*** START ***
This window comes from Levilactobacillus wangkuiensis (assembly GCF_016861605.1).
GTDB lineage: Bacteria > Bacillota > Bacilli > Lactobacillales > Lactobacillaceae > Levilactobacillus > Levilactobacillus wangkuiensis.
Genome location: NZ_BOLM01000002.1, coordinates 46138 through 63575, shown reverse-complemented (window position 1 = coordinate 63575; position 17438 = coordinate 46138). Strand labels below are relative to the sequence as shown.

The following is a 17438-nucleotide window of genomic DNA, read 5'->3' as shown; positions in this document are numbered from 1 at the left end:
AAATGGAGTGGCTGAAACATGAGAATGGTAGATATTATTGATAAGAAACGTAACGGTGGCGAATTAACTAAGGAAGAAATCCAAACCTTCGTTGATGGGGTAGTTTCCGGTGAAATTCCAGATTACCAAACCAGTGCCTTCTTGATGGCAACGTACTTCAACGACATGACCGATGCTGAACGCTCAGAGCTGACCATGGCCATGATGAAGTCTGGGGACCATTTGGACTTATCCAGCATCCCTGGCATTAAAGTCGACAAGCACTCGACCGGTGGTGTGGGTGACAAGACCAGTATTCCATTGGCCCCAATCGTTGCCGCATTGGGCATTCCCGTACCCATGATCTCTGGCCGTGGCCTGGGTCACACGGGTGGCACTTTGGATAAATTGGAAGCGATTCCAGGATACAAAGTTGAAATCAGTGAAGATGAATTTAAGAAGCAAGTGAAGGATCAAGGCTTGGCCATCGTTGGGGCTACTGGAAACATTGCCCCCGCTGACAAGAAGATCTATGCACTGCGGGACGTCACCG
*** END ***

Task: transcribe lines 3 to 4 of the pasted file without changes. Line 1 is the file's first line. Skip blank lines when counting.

Genome location: NZ_BOLM01000002.1, coordinates 46138 through 63575, shown reverse-complemented (window position 1 = coordinate 63575; position 17438 = coordinate 46138). Strand labels below are relative to the sequence as shown.

The following is a 17438-nucleotide window of genomic DNA, read 5'->3' as shown; positions in this document are numbered from 1 at the left end: